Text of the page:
Wonder of the wander on a river safari

The river safari is a lyrical wandering through the estuaries and islands that dot the Zambezi above the Falls. There is a great beauty in sailing it in a shallow-draft boat where the cruise ships cannot reach, for this is the essence of God’s highway which Livingstone pioneered 150 years ago to the edge of the Falls.

The captain of my boat, travelling patiently close to the river bank, was Christopher Nyoni, and my professional guide who knew everything there was to know about bird and animal life on the Zambezi was Mehluli Sibanda. Except for the occasional explanation, we wallowed in the awesome silence disturbed only by the fluttering of heron or stork wings and the cry of the ibis.

Elephants on the banks, close up and personal, and swimming across the water as the sun shafted a stream of liquid gold in its slowly dying rays, framed in the silhouette of ilala palms, is what people have travelled thousands of miles to enjoy and absorb. Far better than a day in the office – in fact, the Zambezi is the office.

It was many moons ago that I travelled this stretch of water just 700 metres before the plunging cascade of the world’s greatest waterfall. Then it was by canoe, sipping wine from a glass and letting the African wilderness glide by. This time, although in a craft designed like a speed boat powered by Hamilton engines, we were cruising just as slowly. The rush has gone out of life and once again we are in the embrace of nature.

On a good day the boat takes ten passengers with sunrise and sunset being the most popular. We leave the cruise ships behind, the big white African Queen from Zambia and the armada of smaller cruise boats putting out from the riverside jetties, and now we are all alone among the islands where we well stop for a cool drink and a chance to stretch our legs. Our guide will go be before us to make sure that no large creature is unexpectedly waiting to greet us.

The bird life all around is fantastic – with bea eater colonies, kingfishers, fish eagles, open-billed storks, the green-backed heron, the Jesus jacana walking on water. We see the hammerkop nest, which takes six to nine months to build. Mehluli tells us that tribespeople believe the bird is connected with witchdoctors as it picks up anything and everything to build its nest. “The people do not know what they are using,” says our guide.

We keep a respectful distance from the hippos of the Zambezi and are a fairly constant sight on our journey. They are, of course, the most dangerous of animals with the reputation of killing more humans than any other. Still they are what we have come to see, raising their heads in curiosity and then sinking without trace.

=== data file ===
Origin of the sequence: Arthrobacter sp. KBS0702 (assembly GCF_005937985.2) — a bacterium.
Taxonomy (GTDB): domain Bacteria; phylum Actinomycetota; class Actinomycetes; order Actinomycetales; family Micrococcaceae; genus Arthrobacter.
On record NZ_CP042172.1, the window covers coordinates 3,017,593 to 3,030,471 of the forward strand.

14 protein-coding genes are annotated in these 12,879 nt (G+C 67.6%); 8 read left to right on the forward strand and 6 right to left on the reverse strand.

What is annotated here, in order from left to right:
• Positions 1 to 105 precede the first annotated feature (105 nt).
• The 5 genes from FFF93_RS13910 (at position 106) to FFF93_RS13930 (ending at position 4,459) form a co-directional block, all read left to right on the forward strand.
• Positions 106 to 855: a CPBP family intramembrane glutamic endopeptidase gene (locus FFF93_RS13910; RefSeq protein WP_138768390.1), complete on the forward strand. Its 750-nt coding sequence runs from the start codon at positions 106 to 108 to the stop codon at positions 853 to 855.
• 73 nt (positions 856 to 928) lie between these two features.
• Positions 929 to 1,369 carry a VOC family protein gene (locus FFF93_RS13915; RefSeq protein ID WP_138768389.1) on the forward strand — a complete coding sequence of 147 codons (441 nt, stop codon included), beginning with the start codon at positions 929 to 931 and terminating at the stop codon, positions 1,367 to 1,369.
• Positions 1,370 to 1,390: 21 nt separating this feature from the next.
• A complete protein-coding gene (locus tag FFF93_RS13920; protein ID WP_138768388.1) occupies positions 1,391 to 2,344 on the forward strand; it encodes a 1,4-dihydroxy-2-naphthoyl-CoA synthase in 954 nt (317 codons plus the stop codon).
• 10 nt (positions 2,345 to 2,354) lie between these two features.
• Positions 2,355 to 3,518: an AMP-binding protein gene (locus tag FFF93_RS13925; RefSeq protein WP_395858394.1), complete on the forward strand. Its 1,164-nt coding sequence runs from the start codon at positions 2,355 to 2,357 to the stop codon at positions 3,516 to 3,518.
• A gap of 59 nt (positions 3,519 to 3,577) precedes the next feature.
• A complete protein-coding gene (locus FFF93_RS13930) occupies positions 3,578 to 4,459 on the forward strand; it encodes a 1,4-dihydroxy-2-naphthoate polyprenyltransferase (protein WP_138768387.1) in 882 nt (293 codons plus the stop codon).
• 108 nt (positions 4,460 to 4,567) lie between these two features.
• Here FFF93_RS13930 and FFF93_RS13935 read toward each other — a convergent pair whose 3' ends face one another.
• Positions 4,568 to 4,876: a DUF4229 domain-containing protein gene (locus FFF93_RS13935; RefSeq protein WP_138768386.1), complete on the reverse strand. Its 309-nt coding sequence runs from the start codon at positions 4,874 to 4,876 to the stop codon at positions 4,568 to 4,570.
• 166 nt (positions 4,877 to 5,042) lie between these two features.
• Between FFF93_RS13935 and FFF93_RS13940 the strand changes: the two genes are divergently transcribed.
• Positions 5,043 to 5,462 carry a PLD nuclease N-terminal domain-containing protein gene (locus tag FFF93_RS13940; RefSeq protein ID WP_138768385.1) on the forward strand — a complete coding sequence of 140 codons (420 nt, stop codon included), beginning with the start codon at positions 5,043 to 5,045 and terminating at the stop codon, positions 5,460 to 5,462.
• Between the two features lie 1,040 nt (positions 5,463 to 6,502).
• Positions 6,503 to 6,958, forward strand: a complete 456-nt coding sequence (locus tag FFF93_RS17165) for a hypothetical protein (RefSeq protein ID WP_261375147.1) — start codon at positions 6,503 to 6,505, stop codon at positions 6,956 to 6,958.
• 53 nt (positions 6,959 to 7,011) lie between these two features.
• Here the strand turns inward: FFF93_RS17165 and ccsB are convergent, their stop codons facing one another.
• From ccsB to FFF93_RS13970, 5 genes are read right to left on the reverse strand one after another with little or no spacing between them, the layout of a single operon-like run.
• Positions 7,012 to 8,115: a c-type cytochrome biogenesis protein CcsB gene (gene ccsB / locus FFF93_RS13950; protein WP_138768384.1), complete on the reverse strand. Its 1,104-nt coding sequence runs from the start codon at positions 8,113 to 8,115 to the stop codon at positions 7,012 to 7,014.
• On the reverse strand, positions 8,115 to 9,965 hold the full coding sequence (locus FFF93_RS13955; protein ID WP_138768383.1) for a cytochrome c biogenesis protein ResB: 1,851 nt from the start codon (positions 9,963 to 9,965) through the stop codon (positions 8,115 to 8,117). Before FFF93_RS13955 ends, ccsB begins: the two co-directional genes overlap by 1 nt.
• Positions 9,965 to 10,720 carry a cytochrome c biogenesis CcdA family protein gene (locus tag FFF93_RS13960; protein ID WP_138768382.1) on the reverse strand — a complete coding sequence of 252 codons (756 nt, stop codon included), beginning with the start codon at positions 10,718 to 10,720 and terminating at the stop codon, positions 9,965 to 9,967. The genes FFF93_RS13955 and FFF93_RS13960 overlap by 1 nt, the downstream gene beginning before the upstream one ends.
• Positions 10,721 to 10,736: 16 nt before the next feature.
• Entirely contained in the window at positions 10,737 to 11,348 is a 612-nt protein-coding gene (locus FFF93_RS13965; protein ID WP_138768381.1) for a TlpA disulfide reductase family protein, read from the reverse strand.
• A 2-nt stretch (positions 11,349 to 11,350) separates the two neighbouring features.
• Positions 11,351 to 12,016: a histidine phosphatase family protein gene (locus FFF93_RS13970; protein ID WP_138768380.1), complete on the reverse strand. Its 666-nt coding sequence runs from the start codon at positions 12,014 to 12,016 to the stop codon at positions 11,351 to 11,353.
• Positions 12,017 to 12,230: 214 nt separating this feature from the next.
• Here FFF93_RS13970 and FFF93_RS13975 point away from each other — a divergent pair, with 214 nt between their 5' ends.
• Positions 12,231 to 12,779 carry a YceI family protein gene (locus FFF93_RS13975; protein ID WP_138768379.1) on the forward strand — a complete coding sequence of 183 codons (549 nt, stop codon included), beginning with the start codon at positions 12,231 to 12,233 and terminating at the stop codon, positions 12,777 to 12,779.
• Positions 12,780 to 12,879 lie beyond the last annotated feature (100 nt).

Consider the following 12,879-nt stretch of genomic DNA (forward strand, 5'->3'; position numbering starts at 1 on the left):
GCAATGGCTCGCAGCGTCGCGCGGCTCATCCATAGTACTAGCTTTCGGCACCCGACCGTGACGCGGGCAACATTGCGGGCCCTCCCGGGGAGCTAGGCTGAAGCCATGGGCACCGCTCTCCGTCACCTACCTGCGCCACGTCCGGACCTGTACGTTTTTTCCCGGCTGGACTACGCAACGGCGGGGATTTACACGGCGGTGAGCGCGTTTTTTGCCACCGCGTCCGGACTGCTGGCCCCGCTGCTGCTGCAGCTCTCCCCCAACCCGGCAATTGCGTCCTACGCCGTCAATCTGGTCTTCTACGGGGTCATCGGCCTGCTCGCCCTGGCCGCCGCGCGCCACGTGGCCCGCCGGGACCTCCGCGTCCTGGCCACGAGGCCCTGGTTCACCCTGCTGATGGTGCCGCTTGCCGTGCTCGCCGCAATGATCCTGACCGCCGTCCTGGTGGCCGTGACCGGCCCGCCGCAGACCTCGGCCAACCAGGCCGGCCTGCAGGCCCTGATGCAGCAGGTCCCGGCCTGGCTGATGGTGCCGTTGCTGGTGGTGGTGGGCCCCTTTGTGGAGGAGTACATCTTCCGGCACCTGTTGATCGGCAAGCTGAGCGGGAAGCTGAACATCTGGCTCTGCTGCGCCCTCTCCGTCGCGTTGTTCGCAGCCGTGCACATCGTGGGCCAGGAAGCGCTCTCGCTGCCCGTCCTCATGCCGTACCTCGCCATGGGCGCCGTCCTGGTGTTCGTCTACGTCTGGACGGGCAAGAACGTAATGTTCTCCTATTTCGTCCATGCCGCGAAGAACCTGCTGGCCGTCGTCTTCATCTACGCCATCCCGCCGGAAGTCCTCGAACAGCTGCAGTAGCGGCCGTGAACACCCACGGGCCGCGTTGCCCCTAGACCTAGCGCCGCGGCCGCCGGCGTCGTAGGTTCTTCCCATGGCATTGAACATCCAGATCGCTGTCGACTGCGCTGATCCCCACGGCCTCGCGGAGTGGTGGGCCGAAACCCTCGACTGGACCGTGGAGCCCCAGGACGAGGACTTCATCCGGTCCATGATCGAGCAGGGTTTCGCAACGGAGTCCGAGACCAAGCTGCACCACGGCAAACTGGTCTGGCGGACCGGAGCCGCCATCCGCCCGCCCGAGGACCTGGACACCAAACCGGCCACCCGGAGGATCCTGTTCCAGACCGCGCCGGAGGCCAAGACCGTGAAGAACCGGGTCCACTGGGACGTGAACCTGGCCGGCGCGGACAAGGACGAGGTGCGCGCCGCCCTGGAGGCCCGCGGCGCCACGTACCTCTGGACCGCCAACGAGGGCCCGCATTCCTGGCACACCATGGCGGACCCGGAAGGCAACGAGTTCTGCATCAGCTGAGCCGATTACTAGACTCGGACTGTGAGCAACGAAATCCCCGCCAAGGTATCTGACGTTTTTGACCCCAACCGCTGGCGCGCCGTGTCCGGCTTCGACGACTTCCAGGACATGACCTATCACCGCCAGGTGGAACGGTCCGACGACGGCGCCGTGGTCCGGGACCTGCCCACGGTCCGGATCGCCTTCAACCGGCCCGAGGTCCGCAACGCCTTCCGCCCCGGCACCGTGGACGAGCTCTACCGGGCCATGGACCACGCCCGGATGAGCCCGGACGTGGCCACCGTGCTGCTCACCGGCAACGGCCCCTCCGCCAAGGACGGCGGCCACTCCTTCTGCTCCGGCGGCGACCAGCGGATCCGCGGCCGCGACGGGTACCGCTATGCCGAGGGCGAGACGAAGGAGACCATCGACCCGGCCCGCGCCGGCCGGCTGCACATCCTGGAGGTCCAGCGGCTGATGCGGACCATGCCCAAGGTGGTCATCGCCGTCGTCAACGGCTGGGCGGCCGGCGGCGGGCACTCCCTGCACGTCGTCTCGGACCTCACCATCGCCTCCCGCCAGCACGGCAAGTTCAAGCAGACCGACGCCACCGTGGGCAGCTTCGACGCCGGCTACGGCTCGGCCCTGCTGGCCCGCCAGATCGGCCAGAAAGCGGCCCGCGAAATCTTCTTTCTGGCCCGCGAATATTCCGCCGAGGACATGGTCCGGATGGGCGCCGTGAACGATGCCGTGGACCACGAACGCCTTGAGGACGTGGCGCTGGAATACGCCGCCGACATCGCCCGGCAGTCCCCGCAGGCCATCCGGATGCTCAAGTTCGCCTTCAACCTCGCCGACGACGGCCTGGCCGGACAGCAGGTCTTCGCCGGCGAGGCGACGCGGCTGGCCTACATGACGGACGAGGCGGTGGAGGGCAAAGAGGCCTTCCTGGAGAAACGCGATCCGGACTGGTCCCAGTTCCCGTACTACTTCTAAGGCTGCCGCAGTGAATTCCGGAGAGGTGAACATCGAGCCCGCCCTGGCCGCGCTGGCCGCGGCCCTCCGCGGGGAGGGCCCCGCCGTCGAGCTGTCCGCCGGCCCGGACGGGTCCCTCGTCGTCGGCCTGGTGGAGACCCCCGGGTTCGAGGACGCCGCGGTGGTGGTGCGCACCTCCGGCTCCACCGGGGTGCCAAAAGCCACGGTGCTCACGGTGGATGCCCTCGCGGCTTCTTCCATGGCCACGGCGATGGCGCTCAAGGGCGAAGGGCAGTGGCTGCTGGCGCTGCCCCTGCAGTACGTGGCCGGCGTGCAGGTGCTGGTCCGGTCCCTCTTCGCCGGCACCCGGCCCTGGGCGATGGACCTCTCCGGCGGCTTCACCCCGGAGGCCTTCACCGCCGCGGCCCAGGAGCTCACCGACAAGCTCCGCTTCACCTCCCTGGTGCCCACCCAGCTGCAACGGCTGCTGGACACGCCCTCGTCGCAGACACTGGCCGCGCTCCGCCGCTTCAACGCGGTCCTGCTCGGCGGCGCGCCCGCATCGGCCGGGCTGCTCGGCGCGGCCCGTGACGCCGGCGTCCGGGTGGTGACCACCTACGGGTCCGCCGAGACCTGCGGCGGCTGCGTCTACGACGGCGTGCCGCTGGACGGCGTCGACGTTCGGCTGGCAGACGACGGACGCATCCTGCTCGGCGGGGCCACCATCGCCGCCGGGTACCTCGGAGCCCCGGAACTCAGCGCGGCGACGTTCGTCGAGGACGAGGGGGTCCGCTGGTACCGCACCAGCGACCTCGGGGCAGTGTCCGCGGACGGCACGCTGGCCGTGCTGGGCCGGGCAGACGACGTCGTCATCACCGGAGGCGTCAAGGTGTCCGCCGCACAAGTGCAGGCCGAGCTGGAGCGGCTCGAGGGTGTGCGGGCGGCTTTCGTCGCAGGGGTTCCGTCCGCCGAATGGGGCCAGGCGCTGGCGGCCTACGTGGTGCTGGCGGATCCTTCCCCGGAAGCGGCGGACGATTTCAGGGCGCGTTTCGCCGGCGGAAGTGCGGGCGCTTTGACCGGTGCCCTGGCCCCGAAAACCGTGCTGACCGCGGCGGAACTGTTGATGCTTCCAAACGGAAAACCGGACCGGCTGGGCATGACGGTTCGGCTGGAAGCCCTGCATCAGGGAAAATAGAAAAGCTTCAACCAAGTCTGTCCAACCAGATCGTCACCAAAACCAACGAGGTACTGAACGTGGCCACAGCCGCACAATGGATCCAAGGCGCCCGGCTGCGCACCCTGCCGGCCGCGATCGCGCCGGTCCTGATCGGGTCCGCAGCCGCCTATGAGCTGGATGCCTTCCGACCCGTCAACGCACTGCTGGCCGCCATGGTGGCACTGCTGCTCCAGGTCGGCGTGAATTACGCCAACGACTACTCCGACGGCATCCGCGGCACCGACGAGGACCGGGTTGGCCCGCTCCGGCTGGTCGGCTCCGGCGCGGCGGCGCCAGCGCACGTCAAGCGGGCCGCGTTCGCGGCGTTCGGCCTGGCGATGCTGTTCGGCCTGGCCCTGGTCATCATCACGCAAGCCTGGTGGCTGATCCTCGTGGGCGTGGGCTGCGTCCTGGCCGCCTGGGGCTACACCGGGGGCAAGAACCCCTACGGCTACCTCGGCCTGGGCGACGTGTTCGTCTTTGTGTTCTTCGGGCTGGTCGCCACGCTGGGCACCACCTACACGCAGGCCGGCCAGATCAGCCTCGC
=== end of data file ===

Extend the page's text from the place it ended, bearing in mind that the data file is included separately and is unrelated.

“It’s an incredible voyage”, says Glenn Moroney in a personal interview, “the equivalent of a game drive on water. It has only recently been launched but is already very popular as it fulfils the need of a wide cross-section of the public from the young to the elderly. The river safari, does not compete with our sunset cruises – in fact, the object is to get away from the bigger boats.

“People come out to Africa to experience nature and there is no better sight in the world than five or six elephants crossing the Zambezi while the sunset plays upon them. It is the twin of the other great action in Victoria Falls – the Jet Boat – where you come face to face with that giant white curtain of water.”

Another epic of the Zambezi, the jet boat, which operates as part of the Shearwater group, sails beneath the famous bridge at Victoria Falls that celebrated its centenary last year and comes through the Boiling Pot into the great spectacle of the thundering waterfall. Even Livingstone did not have such a close-up view.

“Sometimes we have to lift the jet boat out of the gorge and that is a very technical operation,’ says Glenn. “Initially, we thought the trip would have appealed to a very selective crowd, but in fact it now draws families, the middle-aged and elderly as well as the high-adrenalin junkies which we thought would be our original passengers.”

The jet boat is a very smooth ride and coming up to the Falls as we do provides something of a spiritual experience. You do get wet – we cannot avoid that – but we do get a unique view of the Falls and this link with the river safari provides a magnificent combination.”

July 2006
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